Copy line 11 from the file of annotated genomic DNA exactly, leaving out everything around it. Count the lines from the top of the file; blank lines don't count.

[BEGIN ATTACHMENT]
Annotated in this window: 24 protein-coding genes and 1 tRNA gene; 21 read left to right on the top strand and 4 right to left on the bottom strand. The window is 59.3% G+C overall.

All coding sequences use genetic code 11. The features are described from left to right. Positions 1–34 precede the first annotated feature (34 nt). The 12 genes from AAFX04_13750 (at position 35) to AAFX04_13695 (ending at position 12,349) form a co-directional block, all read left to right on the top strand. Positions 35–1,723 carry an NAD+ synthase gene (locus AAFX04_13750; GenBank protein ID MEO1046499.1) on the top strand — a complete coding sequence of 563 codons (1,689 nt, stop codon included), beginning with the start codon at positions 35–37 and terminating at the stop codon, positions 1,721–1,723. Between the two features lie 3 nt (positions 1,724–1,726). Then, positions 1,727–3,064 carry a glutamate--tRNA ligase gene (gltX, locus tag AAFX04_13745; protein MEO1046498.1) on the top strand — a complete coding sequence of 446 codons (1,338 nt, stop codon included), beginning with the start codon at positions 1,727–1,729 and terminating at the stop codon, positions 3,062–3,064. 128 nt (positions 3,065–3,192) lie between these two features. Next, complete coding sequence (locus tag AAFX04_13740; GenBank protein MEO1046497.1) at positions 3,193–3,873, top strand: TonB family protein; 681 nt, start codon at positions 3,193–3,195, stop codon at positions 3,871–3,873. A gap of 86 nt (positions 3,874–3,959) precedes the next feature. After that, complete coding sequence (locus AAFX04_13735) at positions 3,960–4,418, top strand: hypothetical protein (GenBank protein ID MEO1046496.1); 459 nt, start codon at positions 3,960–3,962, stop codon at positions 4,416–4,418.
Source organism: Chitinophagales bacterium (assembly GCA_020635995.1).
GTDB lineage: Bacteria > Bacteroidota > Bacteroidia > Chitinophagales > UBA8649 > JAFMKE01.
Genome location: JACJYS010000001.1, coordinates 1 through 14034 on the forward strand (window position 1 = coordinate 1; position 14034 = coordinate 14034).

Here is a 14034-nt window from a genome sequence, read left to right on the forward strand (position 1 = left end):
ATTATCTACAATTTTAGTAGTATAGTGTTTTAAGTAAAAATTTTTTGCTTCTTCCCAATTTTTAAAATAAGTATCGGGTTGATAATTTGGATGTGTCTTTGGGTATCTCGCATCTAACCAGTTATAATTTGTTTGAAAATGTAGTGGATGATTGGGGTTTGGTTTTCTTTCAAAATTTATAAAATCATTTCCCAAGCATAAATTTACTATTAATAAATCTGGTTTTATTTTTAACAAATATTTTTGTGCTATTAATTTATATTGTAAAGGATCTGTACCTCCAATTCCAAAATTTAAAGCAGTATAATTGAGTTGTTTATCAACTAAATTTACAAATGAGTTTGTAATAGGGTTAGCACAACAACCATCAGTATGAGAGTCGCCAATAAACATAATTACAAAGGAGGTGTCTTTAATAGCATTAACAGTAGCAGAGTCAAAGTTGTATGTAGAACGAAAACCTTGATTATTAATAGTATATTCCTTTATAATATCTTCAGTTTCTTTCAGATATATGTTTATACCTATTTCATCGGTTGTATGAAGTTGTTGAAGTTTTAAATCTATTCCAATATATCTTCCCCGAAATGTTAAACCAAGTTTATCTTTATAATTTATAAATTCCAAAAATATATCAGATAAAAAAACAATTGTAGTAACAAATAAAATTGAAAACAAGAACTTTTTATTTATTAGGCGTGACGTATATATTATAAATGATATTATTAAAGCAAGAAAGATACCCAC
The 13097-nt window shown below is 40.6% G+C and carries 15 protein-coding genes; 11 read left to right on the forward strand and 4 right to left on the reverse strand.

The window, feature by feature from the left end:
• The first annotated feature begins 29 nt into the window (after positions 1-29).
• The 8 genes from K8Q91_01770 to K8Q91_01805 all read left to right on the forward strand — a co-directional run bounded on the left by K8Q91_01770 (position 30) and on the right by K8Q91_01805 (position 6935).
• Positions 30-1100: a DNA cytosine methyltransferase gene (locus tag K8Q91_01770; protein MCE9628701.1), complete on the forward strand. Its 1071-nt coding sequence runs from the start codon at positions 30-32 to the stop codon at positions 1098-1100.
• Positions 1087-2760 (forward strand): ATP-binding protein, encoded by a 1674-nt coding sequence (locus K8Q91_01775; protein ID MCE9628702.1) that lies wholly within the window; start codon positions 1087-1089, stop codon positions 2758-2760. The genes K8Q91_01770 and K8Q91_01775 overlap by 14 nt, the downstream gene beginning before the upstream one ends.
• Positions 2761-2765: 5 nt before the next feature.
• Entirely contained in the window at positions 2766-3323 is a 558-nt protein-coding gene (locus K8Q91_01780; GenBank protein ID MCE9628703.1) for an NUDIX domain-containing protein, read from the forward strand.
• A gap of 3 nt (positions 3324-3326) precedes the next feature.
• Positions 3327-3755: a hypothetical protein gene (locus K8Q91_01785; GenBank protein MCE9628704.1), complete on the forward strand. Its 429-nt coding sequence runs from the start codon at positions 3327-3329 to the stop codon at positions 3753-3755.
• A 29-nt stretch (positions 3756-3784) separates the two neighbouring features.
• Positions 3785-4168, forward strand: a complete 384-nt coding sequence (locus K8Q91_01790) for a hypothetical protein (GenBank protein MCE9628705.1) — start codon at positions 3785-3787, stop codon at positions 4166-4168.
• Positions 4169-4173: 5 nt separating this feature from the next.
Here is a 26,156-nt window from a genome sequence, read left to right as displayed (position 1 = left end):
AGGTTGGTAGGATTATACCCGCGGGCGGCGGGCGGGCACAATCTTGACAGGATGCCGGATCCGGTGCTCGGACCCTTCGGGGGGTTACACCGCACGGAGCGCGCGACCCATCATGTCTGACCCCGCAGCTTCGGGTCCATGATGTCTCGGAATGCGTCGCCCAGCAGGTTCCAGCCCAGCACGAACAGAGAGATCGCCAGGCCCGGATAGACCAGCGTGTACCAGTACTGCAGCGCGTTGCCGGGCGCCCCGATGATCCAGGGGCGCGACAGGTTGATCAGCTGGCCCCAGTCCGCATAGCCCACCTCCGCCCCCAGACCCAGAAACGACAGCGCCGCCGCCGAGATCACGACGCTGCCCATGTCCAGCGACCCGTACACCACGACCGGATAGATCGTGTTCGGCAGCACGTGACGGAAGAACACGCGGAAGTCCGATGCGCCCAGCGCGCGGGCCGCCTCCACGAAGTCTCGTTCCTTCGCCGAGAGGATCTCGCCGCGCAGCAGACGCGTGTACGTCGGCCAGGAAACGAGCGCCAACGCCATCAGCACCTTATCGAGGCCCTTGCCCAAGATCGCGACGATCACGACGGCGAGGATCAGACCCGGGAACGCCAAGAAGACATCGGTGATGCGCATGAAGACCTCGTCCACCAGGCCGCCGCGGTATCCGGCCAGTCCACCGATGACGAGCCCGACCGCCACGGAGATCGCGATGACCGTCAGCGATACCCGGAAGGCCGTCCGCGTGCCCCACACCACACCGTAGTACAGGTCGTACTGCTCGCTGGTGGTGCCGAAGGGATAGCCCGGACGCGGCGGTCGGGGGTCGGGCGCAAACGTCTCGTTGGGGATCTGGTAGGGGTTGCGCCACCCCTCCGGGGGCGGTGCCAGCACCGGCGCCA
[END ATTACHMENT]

• The 8 genes from K8Q91_01770 to K8Q91_01805 all read left to right on the forward strand — a co-directional run bounded on the left by K8Q91_01770 (position 30) and on the right by K8Q91_01805 (position 6935).